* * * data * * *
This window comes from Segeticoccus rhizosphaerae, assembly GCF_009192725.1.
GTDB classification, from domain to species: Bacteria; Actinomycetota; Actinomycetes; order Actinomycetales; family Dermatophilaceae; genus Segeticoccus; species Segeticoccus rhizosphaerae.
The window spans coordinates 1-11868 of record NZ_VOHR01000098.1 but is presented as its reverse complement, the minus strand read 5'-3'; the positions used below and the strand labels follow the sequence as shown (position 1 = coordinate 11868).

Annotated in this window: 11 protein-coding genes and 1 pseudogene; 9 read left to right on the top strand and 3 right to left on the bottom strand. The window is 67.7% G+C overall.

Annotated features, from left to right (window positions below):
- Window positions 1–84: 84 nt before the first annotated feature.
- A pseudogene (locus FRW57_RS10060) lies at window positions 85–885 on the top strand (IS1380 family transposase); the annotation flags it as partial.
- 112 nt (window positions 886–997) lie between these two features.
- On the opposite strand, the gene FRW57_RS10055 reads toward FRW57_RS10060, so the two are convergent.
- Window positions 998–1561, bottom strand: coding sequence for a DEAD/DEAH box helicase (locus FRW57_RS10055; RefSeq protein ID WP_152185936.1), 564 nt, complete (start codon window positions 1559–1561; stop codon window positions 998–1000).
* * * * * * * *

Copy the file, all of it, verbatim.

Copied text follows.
This window comes from Segeticoccus rhizosphaerae, assembly GCF_009192725.1.
GTDB classification, from domain to species: Bacteria; Actinomycetota; Actinomycetes; order Actinomycetales; family Dermatophilaceae; genus Segeticoccus; species Segeticoccus rhizosphaerae.
The window spans coordinates 1-11868 of record NZ_VOHR01000098.1 but is presented as its reverse complement, the minus strand read 5'-3'; the positions used below and the strand labels follow the sequence as shown (position 1 = coordinate 11868).

Annotated in this window: 11 protein-coding genes and 1 pseudogene; 9 read left to right on the top strand and 3 right to left on the bottom strand. The window is 67.7% G+C overall.

Annotated features, from left to right (window positions below):
- Window positions 1–84: 84 nt before the first annotated feature.
- A pseudogene (locus FRW57_RS10060) lies at window positions 85–885 on the top strand (IS1380 family transposase); the annotation flags it as partial.
- 112 nt (window positions 886–997) lie between these two features.
- On the opposite strand, the gene FRW57_RS10055 reads toward FRW57_RS10060, so the two are convergent.
- Window positions 998–1561, bottom strand: coding sequence for a DEAD/DEAH box helicase (locus FRW57_RS10055; RefSeq protein ID WP_152185936.1), 564 nt, complete (start codon window positions 1559–1561; stop codon window positions 998–1000).